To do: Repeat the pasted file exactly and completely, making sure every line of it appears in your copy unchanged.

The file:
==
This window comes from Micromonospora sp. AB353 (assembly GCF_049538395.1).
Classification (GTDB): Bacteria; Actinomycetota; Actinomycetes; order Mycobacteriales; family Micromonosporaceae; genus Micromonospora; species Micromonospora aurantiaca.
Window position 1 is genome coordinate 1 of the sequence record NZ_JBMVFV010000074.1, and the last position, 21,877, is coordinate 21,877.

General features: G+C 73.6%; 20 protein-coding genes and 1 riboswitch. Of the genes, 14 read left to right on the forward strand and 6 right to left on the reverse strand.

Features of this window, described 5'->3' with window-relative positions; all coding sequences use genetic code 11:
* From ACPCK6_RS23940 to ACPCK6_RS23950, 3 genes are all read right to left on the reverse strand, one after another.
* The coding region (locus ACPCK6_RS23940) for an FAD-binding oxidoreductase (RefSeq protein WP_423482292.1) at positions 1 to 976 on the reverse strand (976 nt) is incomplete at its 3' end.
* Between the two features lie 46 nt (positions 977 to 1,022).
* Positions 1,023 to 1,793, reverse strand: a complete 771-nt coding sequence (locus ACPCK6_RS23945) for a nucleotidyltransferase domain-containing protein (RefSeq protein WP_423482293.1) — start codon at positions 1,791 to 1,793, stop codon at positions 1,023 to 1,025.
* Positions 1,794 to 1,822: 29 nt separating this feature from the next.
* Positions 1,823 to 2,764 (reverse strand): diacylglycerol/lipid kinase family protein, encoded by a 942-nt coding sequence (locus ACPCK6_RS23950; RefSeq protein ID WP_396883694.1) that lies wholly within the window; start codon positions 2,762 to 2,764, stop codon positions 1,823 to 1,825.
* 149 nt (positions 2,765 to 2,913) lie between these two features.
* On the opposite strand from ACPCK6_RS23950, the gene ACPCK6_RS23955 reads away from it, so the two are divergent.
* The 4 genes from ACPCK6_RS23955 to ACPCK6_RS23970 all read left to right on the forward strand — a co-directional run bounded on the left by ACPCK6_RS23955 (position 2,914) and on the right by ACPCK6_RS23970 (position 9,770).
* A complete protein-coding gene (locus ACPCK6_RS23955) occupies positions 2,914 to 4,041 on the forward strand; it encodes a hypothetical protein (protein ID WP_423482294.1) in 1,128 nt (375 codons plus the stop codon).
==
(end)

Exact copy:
This window comes from Micromonospora sp. AB353 (assembly GCF_049538395.1).
Classification (GTDB): Bacteria; Actinomycetota; Actinomycetes; order Mycobacteriales; family Micromonosporaceae; genus Micromonospora; species Micromonospora aurantiaca.
Window position 1 is genome coordinate 1 of the sequence record NZ_JBMVFV010000074.1, and the last position, 21,877, is coordinate 21,877.

General features: G+C 73.6%; 20 protein-coding genes and 1 riboswitch. Of the genes, 14 read left to right on the forward strand and 6 right to left on the reverse strand.

Features of this window, described 5'->3' with window-relative positions; all coding sequences use genetic code 11:
* From ACPCK6_RS23940 to ACPCK6_RS23950, 3 genes are all read right to left on the reverse strand, one after another.
* The coding region (locus ACPCK6_RS23940) for an FAD-binding oxidoreductase (RefSeq protein WP_423482292.1) at positions 1 to 976 on the reverse strand (976 nt) is incomplete at its 3' end.
* Between the two features lie 46 nt (positions 977 to 1,022).
* Positions 1,023 to 1,793, reverse strand: a complete 771-nt coding sequence (locus ACPCK6_RS23945) for a nucleotidyltransferase domain-containing protein (RefSeq protein WP_423482293.1) — start codon at positions 1,791 to 1,793, stop codon at positions 1,023 to 1,025.
* Positions 1,794 to 1,822: 29 nt separating this feature from the next.
* Positions 1,823 to 2,764 (reverse strand): diacylglycerol/lipid kinase family protein, encoded by a 942-nt coding sequence (locus ACPCK6_RS23950; RefSeq protein ID WP_396883694.1) that lies wholly within the window; start codon positions 2,762 to 2,764, stop codon positions 1,823 to 1,825.
* 149 nt (positions 2,765 to 2,913) lie between these two features.
* On the opposite strand from ACPCK6_RS23950, the gene ACPCK6_RS23955 reads away from it, so the two are divergent.
* The 4 genes from ACPCK6_RS23955 to ACPCK6_RS23970 all read left to right on the forward strand — a co-directional run bounded on the left by ACPCK6_RS23955 (position 2,914) and on the right by ACPCK6_RS23970 (position 9,770).
* A complete protein-coding gene (locus ACPCK6_RS23955) occupies positions 2,914 to 4,041 on the forward strand; it encodes a hypothetical protein (protein ID WP_423482294.1) in 1,128 nt (375 codons plus the stop codon).